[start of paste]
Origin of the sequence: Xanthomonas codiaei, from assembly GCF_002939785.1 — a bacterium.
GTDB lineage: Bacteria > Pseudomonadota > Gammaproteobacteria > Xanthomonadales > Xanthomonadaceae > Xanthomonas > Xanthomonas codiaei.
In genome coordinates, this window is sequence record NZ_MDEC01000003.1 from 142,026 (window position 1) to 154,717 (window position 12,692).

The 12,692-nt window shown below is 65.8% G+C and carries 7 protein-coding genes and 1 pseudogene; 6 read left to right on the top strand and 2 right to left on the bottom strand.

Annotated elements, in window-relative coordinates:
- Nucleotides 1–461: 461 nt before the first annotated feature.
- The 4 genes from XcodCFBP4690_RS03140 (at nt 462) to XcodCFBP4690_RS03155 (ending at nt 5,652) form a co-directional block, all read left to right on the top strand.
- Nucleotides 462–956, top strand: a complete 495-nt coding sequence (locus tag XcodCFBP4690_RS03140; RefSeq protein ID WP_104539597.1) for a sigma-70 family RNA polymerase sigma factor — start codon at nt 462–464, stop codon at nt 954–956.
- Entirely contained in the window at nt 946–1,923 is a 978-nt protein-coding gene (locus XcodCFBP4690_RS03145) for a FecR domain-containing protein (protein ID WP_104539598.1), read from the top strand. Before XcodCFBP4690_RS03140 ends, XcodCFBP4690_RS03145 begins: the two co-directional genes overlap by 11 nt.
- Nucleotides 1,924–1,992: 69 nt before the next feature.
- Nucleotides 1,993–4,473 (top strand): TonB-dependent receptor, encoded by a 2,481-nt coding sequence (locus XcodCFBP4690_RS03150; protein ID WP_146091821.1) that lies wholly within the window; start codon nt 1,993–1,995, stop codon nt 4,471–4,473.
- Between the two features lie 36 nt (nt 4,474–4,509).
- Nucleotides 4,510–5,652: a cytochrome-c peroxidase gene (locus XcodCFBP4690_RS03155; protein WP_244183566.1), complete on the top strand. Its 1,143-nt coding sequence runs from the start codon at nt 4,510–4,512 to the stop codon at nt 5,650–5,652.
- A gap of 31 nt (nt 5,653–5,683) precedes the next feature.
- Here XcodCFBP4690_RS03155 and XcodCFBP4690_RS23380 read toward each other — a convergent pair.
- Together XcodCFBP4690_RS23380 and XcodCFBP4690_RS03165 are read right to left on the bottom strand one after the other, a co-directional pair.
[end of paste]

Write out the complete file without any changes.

Origin of the sequence: Xanthomonas codiaei, from assembly GCF_002939785.1 — a bacterium.
GTDB lineage: Bacteria > Pseudomonadota > Gammaproteobacteria > Xanthomonadales > Xanthomonadaceae > Xanthomonas > Xanthomonas codiaei.
In genome coordinates, this window is sequence record NZ_MDEC01000003.1 from 142,026 (window position 1) to 154,717 (window position 12,692).

The 12,692-nt window shown below is 65.8% G+C and carries 7 protein-coding genes and 1 pseudogene; 6 read left to right on the top strand and 2 right to left on the bottom strand.

Annotated elements, in window-relative coordinates:
- Nucleotides 1–461: 461 nt before the first annotated feature.
- The 4 genes from XcodCFBP4690_RS03140 (at nt 462) to XcodCFBP4690_RS03155 (ending at nt 5,652) form a co-directional block, all read left to right on the top strand.
- Nucleotides 462–956, top strand: a complete 495-nt coding sequence (locus tag XcodCFBP4690_RS03140; RefSeq protein ID WP_104539597.1) for a sigma-70 family RNA polymerase sigma factor — start codon at nt 462–464, stop codon at nt 954–956.
- Entirely contained in the window at nt 946–1,923 is a 978-nt protein-coding gene (locus XcodCFBP4690_RS03145) for a FecR domain-containing protein (protein ID WP_104539598.1), read from the top strand. Before XcodCFBP4690_RS03140 ends, XcodCFBP4690_RS03145 begins: the two co-directional genes overlap by 11 nt.
- Nucleotides 1,924–1,992: 69 nt before the next feature.
- Nucleotides 1,993–4,473 (top strand): TonB-dependent receptor, encoded by a 2,481-nt coding sequence (locus XcodCFBP4690_RS03150; protein ID WP_146091821.1) that lies wholly within the window; start codon nt 1,993–1,995, stop codon nt 4,471–4,473.
- Between the two features lie 36 nt (nt 4,474–4,509).
- Nucleotides 4,510–5,652: a cytochrome-c peroxidase gene (locus XcodCFBP4690_RS03155; protein WP_244183566.1), complete on the top strand. Its 1,143-nt coding sequence runs from the start codon at nt 4,510–4,512 to the stop codon at nt 5,650–5,652.
- A gap of 31 nt (nt 5,653–5,683) precedes the next feature.
- Here XcodCFBP4690_RS03155 and XcodCFBP4690_RS23380 read toward each other — a convergent pair.
- Together XcodCFBP4690_RS23380 and XcodCFBP4690_RS03165 are read right to left on the bottom strand one after the other, a co-directional pair.